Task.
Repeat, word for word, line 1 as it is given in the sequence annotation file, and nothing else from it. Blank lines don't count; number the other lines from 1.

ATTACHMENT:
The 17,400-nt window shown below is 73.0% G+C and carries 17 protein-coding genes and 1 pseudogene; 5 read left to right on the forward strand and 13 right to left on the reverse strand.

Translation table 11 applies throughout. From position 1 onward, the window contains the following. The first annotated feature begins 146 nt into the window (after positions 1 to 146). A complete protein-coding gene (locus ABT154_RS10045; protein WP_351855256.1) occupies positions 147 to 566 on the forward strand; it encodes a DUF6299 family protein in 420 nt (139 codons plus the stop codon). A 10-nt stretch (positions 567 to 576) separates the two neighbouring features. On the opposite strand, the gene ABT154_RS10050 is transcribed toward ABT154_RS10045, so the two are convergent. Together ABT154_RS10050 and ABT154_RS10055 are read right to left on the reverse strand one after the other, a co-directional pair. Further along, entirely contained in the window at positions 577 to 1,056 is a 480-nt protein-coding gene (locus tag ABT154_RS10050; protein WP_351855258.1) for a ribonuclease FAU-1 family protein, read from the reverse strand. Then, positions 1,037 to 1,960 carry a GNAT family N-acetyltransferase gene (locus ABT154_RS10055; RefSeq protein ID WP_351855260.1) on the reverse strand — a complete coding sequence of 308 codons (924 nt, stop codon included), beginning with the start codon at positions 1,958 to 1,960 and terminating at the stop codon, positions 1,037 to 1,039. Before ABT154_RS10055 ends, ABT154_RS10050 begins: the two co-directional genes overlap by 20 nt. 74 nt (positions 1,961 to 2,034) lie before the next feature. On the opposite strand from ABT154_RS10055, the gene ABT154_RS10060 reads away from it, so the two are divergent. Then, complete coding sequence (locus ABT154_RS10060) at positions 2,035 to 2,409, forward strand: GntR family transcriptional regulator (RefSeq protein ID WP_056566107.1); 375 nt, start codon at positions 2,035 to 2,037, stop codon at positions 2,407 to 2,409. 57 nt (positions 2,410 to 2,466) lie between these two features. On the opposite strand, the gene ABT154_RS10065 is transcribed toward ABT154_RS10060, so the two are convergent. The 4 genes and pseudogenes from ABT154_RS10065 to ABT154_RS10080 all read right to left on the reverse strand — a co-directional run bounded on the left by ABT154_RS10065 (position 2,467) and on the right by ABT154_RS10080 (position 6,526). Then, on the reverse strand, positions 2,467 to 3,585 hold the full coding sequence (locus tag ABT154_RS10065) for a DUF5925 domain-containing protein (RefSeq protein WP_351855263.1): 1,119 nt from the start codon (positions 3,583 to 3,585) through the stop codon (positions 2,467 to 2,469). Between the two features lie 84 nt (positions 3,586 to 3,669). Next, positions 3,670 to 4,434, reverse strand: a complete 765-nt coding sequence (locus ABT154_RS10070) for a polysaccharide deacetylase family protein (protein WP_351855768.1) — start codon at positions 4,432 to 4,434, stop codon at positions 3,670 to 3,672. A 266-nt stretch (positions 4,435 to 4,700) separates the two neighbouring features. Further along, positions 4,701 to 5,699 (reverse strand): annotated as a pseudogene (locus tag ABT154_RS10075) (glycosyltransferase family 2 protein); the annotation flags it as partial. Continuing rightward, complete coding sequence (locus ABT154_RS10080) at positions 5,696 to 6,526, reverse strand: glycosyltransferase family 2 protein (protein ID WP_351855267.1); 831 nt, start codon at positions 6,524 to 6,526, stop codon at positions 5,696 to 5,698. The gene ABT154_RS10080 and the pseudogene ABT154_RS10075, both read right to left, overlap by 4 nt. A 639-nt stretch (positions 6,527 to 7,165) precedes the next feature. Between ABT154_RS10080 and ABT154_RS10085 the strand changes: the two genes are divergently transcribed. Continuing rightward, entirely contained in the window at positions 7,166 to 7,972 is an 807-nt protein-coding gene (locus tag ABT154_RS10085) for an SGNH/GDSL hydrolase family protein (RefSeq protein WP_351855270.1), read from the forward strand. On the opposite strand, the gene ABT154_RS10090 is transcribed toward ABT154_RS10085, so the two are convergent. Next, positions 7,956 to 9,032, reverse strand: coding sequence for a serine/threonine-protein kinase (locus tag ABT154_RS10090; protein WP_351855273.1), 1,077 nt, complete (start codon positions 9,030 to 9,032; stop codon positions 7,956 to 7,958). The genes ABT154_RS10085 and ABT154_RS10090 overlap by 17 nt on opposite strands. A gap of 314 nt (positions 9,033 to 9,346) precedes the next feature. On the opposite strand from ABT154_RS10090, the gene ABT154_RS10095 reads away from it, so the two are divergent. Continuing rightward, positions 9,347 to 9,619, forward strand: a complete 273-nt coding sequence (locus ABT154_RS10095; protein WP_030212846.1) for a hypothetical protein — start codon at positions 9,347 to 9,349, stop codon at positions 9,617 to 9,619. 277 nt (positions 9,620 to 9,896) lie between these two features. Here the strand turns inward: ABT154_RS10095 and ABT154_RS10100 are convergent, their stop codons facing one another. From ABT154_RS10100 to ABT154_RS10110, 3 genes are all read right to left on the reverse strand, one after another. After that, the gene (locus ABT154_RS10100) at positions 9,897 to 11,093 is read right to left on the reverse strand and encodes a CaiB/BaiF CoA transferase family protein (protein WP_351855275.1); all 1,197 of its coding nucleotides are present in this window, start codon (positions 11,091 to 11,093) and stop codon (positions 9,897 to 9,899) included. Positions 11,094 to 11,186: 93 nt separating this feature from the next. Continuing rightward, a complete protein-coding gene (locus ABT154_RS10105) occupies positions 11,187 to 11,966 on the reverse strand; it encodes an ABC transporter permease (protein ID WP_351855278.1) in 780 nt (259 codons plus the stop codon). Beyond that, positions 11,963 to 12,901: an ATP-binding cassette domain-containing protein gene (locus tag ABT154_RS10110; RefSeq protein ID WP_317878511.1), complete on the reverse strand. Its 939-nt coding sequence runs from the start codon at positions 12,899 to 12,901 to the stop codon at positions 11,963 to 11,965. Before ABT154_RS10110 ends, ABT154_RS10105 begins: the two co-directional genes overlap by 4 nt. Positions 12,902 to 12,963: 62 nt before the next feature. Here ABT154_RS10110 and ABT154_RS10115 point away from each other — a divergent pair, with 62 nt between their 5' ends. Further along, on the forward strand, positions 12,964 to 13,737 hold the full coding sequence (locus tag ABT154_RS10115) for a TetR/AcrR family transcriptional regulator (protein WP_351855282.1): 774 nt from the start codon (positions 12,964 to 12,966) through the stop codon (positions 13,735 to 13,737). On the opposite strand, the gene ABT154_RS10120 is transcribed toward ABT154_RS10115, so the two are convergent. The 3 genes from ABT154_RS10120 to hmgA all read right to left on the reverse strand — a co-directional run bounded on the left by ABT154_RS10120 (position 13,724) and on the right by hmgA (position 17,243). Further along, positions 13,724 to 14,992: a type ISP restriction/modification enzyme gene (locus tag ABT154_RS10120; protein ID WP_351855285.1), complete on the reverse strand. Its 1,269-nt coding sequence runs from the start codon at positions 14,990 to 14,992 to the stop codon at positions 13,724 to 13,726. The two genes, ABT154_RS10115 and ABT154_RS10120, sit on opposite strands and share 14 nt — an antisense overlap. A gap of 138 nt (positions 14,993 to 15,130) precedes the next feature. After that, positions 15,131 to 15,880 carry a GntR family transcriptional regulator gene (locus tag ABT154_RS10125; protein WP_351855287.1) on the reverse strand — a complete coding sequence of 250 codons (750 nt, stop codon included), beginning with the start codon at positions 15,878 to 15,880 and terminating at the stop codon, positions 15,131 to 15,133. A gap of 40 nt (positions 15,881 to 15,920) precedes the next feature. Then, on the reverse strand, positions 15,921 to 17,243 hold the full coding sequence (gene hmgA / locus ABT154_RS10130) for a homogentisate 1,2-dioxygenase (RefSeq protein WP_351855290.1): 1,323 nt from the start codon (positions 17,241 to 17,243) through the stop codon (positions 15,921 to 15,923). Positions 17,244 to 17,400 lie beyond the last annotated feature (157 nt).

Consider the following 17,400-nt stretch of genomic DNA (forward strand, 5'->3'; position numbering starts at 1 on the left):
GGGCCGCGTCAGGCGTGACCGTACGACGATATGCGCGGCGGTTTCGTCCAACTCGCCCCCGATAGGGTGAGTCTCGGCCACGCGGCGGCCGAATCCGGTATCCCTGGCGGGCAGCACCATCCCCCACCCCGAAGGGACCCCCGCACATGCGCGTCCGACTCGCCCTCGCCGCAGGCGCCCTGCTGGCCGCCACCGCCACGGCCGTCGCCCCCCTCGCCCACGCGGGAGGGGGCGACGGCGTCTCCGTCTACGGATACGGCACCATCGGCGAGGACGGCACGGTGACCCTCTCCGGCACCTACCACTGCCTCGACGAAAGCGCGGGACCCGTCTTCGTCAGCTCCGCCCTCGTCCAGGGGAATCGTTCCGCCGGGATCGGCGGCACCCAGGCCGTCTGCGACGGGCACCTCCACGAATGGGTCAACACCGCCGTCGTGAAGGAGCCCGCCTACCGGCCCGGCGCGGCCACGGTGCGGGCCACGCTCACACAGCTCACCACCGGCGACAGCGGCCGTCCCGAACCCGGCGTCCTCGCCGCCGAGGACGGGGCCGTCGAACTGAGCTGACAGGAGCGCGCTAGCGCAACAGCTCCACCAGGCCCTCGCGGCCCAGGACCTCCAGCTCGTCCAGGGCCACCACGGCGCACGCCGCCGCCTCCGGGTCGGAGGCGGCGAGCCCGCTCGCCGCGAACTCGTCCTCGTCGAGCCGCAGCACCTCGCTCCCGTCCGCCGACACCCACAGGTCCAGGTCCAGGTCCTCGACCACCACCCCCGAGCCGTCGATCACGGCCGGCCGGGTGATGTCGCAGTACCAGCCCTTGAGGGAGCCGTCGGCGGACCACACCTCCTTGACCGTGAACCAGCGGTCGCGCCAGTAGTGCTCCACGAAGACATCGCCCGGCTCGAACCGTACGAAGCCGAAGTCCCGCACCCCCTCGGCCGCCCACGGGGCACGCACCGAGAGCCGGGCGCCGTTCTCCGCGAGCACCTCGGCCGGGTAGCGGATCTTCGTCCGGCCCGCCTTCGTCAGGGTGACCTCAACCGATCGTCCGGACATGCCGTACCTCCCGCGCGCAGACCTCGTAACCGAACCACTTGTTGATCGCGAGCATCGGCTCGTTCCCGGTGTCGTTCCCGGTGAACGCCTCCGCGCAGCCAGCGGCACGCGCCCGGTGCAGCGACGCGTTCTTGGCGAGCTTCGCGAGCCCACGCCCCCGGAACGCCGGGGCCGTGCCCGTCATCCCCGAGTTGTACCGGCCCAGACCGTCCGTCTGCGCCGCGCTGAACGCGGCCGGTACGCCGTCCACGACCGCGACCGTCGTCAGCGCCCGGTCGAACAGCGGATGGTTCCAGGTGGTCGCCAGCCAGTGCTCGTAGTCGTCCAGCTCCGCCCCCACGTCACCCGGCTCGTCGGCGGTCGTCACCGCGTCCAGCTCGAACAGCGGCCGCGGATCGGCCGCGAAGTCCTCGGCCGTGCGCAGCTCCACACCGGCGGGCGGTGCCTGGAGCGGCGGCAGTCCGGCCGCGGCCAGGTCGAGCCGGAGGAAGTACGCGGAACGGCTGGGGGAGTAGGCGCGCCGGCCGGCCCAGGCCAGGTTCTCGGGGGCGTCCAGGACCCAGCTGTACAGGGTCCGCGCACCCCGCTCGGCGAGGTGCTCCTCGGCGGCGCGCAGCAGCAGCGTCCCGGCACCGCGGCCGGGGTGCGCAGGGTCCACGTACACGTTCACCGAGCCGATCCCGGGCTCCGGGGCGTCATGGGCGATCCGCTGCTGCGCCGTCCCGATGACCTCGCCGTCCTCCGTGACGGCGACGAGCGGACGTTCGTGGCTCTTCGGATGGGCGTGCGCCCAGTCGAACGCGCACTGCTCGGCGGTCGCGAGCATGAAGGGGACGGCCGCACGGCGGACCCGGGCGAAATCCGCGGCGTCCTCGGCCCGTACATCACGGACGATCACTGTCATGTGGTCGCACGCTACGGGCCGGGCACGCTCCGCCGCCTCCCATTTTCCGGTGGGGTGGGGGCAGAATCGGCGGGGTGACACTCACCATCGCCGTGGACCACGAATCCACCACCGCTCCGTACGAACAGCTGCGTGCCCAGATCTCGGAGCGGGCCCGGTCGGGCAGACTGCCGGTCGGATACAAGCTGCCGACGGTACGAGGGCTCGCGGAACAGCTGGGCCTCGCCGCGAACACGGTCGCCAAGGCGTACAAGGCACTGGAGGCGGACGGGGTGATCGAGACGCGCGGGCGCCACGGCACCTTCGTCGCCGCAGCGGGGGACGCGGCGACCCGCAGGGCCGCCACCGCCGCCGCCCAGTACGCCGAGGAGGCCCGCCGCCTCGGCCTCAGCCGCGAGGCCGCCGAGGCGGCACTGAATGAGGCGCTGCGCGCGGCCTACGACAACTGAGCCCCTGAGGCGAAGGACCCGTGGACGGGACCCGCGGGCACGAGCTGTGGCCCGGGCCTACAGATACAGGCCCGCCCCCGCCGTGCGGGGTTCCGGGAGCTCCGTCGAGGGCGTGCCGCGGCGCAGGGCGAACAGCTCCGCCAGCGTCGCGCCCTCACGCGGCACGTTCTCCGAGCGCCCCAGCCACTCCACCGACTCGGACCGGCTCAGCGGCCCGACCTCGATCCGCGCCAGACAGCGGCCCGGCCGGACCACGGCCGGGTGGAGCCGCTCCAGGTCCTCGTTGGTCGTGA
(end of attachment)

The 17,400-nt window shown below is 73.0% G+C and carries 17 protein-coding genes and 1 pseudogene; 5 read left to right on the forward strand and 13 right to left on the reverse strand.